3. The Middleman then passed the information to his friend and stockbroker, Eydelman. Except at the very beginning of the scheme, the passing of material, nonpublic information occurred at the same location – Grand Central Station. The Middleman passed the information to Eydelman by showing him a post-it note or napkin on which the Middleman wrote the stock ticker symbol of the company to be acquired. The Middleman then chewed up, and sometimes ate (with Eydelman watching), the post-it note or napkin to destroy evidence of the tip. The Middleman also conveyed to Eydelman at this time the approximate transaction price and timing of the deal. Following this interaction, Eydelman returned to his office, typically gathered research relating to the target company, and e-mailed the Middleman the research, and/or Eydelman’s supposed thoughts as to why buying the stock made sense, with the intent to create a paper trail of false and contrived emails that purportedly served as non-fraudulent bases for the illegal trading by the Middleman and Eydelman.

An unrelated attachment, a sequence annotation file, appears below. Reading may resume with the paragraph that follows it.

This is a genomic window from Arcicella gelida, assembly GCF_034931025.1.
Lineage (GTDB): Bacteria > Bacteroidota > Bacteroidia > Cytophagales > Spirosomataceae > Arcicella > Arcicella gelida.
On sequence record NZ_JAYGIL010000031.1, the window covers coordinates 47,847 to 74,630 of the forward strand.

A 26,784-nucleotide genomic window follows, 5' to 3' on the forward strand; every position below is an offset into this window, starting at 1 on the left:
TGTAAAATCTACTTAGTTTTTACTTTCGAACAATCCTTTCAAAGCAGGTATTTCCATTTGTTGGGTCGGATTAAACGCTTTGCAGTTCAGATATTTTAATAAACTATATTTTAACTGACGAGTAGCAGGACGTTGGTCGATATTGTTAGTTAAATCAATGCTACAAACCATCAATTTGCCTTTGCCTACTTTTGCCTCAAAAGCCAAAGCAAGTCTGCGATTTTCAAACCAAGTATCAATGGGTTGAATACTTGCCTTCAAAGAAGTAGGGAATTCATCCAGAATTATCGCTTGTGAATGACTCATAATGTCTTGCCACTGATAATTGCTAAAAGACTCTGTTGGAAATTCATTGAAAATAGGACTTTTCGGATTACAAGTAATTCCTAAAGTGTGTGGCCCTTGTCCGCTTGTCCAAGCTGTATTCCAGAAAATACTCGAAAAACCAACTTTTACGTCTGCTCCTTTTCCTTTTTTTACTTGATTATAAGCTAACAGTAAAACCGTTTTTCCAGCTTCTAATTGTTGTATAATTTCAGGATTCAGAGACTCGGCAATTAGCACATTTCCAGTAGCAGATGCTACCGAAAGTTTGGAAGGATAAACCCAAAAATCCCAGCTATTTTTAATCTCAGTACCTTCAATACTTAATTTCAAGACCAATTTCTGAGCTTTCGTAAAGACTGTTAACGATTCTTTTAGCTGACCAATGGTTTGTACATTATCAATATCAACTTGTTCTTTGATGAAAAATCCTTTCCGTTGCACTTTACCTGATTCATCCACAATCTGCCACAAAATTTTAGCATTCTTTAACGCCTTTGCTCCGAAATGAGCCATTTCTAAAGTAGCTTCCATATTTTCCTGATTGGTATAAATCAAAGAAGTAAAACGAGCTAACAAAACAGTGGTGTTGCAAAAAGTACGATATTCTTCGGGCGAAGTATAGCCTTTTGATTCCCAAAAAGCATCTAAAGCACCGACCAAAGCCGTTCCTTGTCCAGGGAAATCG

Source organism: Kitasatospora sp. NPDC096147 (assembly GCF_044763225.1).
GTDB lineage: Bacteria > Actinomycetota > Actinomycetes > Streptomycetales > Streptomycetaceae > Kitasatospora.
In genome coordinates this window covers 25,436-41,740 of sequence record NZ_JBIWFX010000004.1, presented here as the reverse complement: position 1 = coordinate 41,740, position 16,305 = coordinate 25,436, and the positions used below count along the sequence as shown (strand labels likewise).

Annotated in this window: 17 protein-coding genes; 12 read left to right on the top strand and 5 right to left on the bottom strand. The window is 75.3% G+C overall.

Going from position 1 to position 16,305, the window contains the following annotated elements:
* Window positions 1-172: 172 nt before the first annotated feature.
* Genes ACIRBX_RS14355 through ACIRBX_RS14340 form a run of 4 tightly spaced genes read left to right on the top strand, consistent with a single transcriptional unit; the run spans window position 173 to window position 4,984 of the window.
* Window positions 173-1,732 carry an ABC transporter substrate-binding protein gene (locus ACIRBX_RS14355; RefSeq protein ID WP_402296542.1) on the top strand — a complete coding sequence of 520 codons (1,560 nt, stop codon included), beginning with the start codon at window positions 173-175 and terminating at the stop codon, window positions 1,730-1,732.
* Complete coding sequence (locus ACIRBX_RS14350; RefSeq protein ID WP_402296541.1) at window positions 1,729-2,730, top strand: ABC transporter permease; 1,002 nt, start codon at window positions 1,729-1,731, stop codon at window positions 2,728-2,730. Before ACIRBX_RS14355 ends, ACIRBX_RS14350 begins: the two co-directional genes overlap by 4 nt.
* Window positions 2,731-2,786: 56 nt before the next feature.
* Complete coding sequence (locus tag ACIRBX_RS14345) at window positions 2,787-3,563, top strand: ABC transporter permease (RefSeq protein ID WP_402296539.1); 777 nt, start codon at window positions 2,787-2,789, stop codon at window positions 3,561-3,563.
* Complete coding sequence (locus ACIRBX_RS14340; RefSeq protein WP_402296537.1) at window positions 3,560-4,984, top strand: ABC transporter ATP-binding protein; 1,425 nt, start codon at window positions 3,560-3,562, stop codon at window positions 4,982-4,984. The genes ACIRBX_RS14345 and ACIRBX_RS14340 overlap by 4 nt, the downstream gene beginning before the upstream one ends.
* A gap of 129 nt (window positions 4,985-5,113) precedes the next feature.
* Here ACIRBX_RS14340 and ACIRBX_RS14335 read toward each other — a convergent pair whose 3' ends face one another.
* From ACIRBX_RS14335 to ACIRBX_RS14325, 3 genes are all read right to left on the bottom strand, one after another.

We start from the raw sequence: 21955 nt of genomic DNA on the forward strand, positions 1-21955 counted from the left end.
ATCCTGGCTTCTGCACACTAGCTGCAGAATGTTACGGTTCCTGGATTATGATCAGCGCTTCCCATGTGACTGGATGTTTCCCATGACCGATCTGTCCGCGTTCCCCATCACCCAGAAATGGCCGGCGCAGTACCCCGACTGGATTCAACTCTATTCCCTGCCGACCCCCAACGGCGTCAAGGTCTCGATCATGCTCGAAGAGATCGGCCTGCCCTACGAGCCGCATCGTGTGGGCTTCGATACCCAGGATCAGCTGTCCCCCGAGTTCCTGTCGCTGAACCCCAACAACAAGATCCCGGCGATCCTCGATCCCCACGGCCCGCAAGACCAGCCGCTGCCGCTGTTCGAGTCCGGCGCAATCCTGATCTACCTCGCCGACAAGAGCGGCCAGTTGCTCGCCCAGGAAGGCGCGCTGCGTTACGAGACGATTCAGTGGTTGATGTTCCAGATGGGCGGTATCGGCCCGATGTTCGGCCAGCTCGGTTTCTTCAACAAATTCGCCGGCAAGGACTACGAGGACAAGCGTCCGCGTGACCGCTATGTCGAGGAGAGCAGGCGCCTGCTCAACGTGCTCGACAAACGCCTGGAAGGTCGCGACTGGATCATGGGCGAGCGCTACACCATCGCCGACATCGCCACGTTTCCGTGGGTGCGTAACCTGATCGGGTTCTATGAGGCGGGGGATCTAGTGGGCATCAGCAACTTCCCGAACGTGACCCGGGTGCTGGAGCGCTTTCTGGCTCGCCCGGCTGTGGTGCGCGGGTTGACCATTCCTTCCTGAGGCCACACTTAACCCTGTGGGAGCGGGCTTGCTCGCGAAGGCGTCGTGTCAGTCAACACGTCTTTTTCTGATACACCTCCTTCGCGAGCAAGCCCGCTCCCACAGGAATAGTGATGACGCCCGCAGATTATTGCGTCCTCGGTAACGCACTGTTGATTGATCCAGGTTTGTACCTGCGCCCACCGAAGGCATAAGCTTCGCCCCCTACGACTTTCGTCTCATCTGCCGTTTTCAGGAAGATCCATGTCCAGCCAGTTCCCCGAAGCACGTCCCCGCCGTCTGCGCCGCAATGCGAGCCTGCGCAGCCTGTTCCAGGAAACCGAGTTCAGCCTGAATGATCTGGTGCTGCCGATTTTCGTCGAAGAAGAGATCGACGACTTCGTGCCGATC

Alas, we suspect that everyone allegedly involved in this scheme now has a bad case of indigestion. But on the bright side:

4. Eydelman knew that the information passed to him was material and nonpublic and that the Middleman had received it from a friend who worked at a law firm. Indeed, in a recent meeting between the Middleman and Eydelman, the Middleman brought up the “boy at the law firm,” to which Eydelman responded, “What’s up with him . . . does he still have the info?”

Take heart, Steven Metro: you’re 40 years old, but people still refer to you as a “boy.” Hopefully any legal troubles won’t affect your youthful good looks.

UPDATE (11:15 p.m.): 1. Good-looking or not, Metro is out of a job. Simpson Thacher fired him after learning of the “deeply disturbing” charges.

2. Over at Bloomberg View, my former colleague Matt Levine offers insightful analysis and humorous commentary.

Flip to the next page to read the SEC complaint in full. We’ve given it just a quick skim, so please feel free to note additional interesting tidbits in the comments. And if you have info to share about Steven Metro, feel free to email us or text us (646-820-8477). Thanks.

(hidden for your protection)